Stigma without Sanctions: The (Lack of) Impact of Private School Vouchers on Student Achievement

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Abstract

Under the Florida A+ Accountability Program, Florida’s schools are graded based on student performance on the Florida Comprehensive Assessment Test. Previously, when schools would earn their second failing grade within four years, students assigned to these schools were offered school vouchers which parents and guardians could use to transfer students to a private or another traditional public school. In January of 2006 the Florida Supreme Court declared that private school voucher component of the Florida A+ Accountability Program was unconstitutional, eliminating the threat of having these students and funds leaving to attend private schools. This exogenous shock allows us to test whether private voucher threats and the funding tied to these students led to increases in student achievement. We find no evidence that the private school voucher threats drive academic improvement beyond what is seen in schools when this private school voucher threat is removed.

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How to Cite
Bowen, D. H., & Trivitt, J. R. (2014). Stigma without Sanctions: The (Lack of) Impact of Private School Vouchers on Student Achievement. Education Policy Analysis Archives, 22, 87. https://doi.org/10.14507/epaa.v22n87.2014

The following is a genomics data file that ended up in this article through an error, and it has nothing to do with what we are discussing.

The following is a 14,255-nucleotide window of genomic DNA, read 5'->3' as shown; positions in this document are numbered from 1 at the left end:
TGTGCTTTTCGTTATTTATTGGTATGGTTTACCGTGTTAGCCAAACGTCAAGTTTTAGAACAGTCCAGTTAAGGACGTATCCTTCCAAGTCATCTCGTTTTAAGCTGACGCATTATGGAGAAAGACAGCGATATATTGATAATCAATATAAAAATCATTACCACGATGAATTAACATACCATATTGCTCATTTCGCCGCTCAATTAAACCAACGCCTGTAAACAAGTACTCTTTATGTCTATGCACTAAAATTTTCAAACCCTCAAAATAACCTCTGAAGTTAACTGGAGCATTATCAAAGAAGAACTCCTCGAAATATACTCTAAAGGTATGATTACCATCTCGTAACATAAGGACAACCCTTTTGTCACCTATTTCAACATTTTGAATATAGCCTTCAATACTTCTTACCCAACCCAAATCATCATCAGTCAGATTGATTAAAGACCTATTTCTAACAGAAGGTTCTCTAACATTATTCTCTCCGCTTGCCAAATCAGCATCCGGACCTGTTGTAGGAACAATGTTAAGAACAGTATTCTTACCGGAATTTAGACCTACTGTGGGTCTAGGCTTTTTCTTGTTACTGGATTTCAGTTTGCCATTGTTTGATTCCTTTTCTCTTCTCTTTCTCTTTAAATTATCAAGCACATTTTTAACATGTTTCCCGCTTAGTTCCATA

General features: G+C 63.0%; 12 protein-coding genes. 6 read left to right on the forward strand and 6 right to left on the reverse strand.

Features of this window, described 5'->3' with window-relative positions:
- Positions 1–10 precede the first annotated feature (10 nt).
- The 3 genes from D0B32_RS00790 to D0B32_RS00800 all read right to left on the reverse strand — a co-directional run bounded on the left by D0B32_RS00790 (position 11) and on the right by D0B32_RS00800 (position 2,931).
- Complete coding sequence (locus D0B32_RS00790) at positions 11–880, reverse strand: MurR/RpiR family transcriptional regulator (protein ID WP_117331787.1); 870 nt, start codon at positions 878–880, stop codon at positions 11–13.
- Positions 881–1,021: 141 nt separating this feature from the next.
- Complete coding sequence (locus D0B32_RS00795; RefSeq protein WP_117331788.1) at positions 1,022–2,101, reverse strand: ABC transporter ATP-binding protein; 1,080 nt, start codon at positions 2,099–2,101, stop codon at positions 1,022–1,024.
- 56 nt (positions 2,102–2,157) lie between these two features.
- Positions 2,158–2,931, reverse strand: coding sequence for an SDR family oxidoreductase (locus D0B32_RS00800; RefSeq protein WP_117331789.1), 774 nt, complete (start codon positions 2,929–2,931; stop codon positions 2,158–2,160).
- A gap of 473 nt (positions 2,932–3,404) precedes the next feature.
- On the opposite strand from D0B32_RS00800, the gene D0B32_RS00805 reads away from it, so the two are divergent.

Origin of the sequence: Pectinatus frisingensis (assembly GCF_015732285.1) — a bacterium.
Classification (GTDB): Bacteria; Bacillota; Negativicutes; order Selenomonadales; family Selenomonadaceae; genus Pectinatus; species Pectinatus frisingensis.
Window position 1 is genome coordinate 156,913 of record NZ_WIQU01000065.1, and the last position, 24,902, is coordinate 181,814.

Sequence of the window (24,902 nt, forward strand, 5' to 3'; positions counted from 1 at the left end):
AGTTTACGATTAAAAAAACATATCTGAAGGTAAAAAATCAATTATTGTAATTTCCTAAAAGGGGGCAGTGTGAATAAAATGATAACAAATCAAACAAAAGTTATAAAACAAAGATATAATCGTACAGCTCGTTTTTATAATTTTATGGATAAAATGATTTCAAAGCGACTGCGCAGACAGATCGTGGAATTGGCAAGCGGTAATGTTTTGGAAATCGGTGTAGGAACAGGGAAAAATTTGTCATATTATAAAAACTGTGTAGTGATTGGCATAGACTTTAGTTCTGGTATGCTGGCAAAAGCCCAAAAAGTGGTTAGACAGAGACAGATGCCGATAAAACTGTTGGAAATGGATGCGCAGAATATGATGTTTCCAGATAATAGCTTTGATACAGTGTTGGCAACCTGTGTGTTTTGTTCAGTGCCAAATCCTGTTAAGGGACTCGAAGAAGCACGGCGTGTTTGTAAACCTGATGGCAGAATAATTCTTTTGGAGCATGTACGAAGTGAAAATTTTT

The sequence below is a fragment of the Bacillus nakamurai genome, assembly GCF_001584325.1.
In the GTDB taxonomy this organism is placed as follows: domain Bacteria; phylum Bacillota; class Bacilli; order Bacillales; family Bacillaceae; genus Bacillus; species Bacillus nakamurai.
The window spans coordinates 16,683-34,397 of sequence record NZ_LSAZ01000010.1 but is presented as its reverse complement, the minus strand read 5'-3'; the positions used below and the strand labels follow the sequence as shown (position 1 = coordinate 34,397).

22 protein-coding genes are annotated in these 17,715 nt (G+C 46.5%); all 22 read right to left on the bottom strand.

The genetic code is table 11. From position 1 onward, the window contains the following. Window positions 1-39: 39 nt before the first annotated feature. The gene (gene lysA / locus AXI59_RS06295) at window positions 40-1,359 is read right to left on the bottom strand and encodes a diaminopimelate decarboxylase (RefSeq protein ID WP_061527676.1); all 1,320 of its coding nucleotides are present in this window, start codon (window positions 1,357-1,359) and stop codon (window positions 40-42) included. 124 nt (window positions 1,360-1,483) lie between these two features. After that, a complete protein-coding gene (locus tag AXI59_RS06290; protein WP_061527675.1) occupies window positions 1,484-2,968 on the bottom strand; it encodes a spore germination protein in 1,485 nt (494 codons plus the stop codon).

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Author Biographies

Daniel H. Bowen, Rice University

Daniel H. Bowen is a postdoctoral fellow at Rice University’s Houston Education Research Consortium. He received his PhD in education policy from the University of Arkansas in 2013. His research focuses on rigorous evaluations of educational policies and programs, teacher quality, school choice, nontraditional outcome measures in education, and noncore school subject areas. 

Julie R. Trivitt, University of Arkansas

Julie R. Trivitt is an assistant clinical professor of economics at the Sam M. Walton College of Business at the University of Arkansas. She is also affiliated with the Department of Education Reform at the University of Arkansas. Her research interests include human capital acquisition, education economics, and education reform.